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Economy Has No 'Real Lift,’ Says Wilbur Ross

Thursday, 4 Apr 2013 | 5:04 PM ET
Wilbur Ross, the billionaire chairman of private-equity firm WL Ross & Co.
Simon Dawson | Bloomberg | Getty Images
Wilbur Ross, the billionaire chairman of private-equity firm WL Ross & Co.

A lumbering U.S. economy is not growing fast enough to create jobs, billionaire investor Wilbur Ross told CNBC on Thursday.

"I think the economy is going to continue to lumber ahead," he said in a "Closing Bell" interview. "There's not real lift. There's not real top-line growth and top-line growth is what makes jobs."

Housing is the one area of the economy that is growing strongly, however. And that is a result of the Federal Reserve's quantitative easing program, Ross said.

(Read More: Spring Swoon Could Be Coming Soon to Economy and Stocks)

"I think QE has done a few good things," he said. "It's certainly true it's contributed to the stock market bubble and the bond market bubble, but it's also true that it's helped reignite the housing industry which is one of the very few strongly health parts of the economy."

He said that the combination of pent-up demand since the break in the housing market in 2008 and very low interest rates, which has made housing more affordable, have led to the resurgence.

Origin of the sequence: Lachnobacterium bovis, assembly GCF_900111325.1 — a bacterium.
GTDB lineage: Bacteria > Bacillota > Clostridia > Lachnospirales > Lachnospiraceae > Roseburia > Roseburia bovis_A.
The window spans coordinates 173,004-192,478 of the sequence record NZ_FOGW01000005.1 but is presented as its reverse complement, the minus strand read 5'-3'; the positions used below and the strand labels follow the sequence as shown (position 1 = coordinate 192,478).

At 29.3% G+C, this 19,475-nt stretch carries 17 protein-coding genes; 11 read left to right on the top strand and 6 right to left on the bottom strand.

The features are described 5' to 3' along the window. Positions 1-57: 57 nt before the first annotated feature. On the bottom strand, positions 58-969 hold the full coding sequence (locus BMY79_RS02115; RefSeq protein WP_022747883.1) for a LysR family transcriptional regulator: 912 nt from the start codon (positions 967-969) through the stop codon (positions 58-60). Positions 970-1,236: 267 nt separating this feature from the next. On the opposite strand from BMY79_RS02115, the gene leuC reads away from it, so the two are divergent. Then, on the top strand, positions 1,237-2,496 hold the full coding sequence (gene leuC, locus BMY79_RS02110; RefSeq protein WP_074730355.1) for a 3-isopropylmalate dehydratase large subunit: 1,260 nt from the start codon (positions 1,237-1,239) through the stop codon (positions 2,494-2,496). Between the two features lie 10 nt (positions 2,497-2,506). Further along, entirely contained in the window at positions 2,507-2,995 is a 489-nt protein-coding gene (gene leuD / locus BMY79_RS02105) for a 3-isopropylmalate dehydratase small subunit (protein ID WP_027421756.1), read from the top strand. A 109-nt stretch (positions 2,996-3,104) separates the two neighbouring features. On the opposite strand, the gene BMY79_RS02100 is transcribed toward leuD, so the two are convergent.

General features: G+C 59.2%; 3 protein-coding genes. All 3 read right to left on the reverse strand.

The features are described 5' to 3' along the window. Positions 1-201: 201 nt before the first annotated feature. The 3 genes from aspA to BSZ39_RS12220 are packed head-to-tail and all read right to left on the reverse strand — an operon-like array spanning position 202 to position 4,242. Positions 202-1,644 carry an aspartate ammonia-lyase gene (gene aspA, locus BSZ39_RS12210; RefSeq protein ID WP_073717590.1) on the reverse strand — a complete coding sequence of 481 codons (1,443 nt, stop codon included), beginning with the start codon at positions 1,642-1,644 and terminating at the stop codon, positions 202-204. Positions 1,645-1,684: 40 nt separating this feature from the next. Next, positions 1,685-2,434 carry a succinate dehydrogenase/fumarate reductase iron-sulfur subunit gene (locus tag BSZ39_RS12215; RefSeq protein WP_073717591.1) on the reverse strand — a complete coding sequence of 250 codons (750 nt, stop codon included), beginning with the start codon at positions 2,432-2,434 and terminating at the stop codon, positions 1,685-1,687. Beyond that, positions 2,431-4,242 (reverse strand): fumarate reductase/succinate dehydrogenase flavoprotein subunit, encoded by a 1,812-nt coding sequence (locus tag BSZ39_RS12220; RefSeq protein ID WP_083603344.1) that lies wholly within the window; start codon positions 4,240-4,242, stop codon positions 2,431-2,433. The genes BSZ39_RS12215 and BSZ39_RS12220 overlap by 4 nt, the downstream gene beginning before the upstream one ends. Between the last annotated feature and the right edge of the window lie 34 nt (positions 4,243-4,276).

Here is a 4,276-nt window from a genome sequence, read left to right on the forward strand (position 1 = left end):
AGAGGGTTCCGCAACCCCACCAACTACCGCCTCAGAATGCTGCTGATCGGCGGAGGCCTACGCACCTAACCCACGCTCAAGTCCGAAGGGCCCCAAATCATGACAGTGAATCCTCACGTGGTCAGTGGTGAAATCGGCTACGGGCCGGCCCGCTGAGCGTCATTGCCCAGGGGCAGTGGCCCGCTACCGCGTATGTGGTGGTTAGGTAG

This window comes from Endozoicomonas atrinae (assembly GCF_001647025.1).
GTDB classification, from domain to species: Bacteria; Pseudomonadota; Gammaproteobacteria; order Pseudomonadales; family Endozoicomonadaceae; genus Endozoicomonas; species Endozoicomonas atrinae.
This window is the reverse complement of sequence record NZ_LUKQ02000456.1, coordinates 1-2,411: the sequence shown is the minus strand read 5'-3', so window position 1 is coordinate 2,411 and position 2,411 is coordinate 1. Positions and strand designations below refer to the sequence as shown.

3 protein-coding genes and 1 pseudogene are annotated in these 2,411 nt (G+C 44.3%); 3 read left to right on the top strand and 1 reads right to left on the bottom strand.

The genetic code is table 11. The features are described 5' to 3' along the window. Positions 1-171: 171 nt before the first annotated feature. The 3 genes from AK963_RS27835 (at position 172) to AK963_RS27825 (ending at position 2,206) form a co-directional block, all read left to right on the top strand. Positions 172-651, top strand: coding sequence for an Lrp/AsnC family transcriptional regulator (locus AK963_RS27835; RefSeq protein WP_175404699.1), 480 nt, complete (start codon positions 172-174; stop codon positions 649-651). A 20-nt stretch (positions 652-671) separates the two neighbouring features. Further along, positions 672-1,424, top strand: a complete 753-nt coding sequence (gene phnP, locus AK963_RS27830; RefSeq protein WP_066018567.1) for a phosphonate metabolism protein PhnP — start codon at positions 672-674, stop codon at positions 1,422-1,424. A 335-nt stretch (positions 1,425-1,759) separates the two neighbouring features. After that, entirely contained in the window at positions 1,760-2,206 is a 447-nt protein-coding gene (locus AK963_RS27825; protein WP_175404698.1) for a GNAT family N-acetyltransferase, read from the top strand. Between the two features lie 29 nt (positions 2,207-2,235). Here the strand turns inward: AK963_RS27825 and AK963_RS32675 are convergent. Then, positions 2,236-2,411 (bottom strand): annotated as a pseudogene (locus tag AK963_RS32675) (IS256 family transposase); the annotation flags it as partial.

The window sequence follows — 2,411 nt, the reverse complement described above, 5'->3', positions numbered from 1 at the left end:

A distressed business investor, Ross is finding opportunities—"strangely," he said—in shale gas.

"The prices are not very strong for the stocks despite the fact that the actual price of natural gas has gone from a low of $1.90 to over $4 today," he said. "There's a real disconnect between the physical price of the material and the price of the securities."

(Read More: Shale Boom Sparks US Industrial Revival)

He sees two ways to take advantage of the energy revolution, which may change the U.S. economy in a positive way. One is through the exploration and production companies themselves, Ross told CNBC, saying his firm has been a big investor in EXCO Resources for a while.

The other is through marine transport of energy products. "Eventually there's going to be huge export markets for both (petroleum and natural gas) coming out of the U.S.," Ross said.

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